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Gist of National Assembly interpellations

Posted February. 13, 2001 21:11,   


Grand National Party (GNP) members of the National Assembly demanded that North Korean leader Kim Jong-Il, when he visits Seoul, should apologize for sparking the 1950-53 Korean War, as well as for the terrorist attack on South Korean government officials in Rangoon (1983) and the bombing of a Korean Air passenger plane (1987).

They told the government on Monday that they would not oppose Kim`s trip here to reciprocate for the earlier visit of President Kim Dae-Jung to Pyongyang but called for the apology for the past wrongs committed by the North. Millennium Democratic Party (MDP) lawmakers countered by saying a preoccupation with these past events would not serve the cause of inter-Korean rapprochement.

Rep. Park Se-Hwan of the GNP said the visit of North Korea`s National Defense Commission chairman ought to be preceded by his apology for the recent past history issues and a declaration of his intention to improve the North`s human rights record.

Rep. Yun Yeo-Joon of the GNP insisted that an apology for the past should be given together with a promise to end the development, production and deployment of weapons of mass destruction, remove conventional arms and troops deployed close to the armistice line and unconditionally repatriate South Korean prisoners of war (POWs) and abductees still held in the North. Acknowledging speculation about the possible adoption of a joint declaration of peace on the Korean peninsula during Kim`s Seoul visit, Yun stressed the need for parliamentary consent to such a crucial statement, saying that it would gravely affect national security.

Rep. Lee Nak-Yon of the ruling party claimed that bringing up past history issues now might stymie reconciliation between the two Koreas, arguing that it would show a more mature attitude on South Korea`s part to straighten out these matters in the course of fostering improved inter-Korean relations in the years ahead. Lee said former President Kim Young-Sam, who pursued a meeting with then North Korean President Kim Il-Sung, was now contradicting himself by opposing Kim Jong-Il`s visit. Lee urged the ex-president to demonstrate statesmanship and deport himself in a manner commensurate with his status as a former head of state, who once declared that the nation comes before ideology.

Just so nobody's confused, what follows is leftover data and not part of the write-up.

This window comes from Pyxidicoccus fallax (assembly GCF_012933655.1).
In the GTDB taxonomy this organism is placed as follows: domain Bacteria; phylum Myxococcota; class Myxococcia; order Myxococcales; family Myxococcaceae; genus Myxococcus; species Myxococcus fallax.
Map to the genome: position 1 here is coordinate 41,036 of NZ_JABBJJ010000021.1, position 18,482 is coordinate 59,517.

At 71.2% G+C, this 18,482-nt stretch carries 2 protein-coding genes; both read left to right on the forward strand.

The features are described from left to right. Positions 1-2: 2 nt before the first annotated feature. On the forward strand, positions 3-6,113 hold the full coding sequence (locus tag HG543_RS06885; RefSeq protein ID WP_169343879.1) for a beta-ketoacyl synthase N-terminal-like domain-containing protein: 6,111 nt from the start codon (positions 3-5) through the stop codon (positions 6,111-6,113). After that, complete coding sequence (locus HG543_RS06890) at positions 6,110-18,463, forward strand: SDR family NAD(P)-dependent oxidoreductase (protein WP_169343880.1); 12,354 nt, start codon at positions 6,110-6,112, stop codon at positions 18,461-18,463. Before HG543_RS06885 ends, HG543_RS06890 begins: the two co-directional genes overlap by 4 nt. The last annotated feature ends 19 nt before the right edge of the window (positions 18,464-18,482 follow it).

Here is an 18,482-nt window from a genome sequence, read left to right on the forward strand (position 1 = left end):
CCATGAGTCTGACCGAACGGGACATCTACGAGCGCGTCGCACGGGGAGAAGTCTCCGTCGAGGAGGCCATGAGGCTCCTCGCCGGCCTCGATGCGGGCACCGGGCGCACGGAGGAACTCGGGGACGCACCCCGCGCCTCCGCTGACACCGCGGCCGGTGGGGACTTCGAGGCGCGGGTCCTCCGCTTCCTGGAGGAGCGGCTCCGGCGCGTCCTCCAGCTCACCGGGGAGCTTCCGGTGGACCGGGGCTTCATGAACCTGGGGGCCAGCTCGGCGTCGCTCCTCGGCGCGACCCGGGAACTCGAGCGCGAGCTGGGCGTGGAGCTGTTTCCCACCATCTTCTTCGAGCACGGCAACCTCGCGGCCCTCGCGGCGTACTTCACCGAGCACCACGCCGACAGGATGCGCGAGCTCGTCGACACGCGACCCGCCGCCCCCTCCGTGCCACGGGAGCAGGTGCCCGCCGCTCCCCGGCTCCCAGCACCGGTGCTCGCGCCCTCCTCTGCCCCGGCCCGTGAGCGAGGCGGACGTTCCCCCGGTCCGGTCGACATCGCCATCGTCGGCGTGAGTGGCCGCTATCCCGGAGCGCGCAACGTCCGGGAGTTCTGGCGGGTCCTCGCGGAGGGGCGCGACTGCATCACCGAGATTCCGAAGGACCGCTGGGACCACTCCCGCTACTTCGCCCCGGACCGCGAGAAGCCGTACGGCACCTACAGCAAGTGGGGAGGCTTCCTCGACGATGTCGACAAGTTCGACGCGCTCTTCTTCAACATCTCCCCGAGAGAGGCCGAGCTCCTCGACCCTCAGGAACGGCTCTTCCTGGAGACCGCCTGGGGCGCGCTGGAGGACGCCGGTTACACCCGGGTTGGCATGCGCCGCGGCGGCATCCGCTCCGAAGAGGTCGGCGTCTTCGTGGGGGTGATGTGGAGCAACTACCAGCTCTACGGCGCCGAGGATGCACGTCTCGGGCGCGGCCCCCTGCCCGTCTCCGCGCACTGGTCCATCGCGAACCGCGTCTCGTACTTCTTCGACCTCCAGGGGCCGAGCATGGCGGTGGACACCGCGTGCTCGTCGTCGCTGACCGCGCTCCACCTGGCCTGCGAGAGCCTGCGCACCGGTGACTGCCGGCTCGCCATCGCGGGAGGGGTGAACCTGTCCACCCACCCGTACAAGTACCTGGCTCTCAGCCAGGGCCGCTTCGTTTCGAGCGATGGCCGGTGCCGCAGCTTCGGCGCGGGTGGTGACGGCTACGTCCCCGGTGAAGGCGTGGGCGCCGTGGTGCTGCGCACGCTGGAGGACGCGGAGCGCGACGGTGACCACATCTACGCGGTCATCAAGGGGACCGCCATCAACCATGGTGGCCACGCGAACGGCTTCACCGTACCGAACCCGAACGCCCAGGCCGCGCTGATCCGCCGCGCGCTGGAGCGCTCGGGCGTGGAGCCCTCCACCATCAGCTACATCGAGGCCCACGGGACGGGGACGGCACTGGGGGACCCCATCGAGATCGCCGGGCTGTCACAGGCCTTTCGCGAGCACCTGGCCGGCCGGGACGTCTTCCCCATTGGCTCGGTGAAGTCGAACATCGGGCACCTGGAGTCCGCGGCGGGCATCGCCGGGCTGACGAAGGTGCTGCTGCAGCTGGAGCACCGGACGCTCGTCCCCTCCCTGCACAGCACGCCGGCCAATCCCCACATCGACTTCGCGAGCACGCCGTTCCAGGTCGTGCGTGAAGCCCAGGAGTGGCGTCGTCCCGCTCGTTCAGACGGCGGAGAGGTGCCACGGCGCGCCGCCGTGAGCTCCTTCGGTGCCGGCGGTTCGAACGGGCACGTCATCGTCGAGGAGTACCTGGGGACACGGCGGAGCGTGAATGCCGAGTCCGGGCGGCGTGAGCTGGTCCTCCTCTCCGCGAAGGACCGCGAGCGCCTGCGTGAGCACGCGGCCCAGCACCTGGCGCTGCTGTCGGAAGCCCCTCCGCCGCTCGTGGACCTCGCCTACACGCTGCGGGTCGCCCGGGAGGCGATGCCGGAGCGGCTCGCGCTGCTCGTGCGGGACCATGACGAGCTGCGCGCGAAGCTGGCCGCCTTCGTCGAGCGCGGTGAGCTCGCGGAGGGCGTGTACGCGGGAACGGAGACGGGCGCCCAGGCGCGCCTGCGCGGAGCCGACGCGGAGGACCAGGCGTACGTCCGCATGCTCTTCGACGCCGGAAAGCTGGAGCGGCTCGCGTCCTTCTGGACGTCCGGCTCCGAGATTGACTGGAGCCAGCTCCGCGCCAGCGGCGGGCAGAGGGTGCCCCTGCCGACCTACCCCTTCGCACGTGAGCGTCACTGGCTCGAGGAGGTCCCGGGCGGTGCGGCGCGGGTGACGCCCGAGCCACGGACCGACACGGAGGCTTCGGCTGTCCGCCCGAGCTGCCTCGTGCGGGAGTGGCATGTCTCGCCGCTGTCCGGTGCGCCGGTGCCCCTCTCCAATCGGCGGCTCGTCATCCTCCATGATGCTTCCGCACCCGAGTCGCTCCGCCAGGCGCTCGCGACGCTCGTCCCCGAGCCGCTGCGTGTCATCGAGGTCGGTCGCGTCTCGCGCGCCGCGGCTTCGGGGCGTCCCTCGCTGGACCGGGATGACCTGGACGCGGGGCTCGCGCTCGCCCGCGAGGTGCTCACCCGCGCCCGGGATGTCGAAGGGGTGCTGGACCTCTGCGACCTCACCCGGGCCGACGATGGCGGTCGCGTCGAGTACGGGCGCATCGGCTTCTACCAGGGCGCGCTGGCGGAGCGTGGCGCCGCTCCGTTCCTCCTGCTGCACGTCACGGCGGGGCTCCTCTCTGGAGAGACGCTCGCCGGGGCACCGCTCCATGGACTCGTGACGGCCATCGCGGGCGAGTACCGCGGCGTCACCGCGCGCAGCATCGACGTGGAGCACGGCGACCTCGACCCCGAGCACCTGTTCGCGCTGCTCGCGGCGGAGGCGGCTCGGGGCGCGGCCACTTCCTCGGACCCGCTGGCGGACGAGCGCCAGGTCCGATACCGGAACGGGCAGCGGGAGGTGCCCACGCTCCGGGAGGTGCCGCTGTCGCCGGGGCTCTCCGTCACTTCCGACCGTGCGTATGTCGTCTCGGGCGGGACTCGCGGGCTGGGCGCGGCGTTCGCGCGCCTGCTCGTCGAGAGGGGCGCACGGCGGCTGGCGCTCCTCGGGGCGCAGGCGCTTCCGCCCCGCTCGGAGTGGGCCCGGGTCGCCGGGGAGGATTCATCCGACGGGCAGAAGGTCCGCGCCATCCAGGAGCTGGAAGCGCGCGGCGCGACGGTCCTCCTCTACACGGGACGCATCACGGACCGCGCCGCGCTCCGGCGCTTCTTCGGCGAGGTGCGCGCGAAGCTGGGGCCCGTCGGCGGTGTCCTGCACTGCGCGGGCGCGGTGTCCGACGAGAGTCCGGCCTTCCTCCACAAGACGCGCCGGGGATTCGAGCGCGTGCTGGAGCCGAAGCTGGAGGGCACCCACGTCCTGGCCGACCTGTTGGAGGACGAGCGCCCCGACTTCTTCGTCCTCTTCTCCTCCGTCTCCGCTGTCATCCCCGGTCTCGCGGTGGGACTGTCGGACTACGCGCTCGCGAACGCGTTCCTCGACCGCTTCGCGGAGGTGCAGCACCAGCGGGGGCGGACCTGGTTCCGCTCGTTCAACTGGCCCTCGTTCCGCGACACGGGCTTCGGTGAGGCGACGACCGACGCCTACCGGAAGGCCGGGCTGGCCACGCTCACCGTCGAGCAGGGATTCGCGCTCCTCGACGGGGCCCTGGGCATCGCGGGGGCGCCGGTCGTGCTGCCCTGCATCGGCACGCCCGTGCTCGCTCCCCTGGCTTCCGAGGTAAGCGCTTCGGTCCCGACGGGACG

Rep. Lee Chang-Bok of the MDP argued in favor of an early abolition or revision of the National Security Law and of dropping the characterization of Pyongyang as Seoul`s "chief adversary" in the Defense White Paper.

Opposition lawmaker Lee Jai-Chang expressed fears that the incumbent government, using the North Korean strongman`s visit as the momentum, would seek to amend the Constitution and realign the political sphere so as to keep itself in power. A broad-based national organization embracing leaders from all sectors should be launched to gauge the will of the people on the controversial visit, he said.

Prime Minister Lee Han-Dong said the nation must deal with the situation from a long-term standpoint, looking boldly to the future rather than forcing an accounting for past wrongs. The tense state of past relations with North Korea should not be forgotten, but they should be treated as a lesson for future rumination and judgement at an appropriate time, he said.

Defense Minister Cho Seong-Tae said it would not be proper to change the "chief adversary" characterization at a time when North Korea has yet to take clear steps to alter its longstanding military stance against South Korea.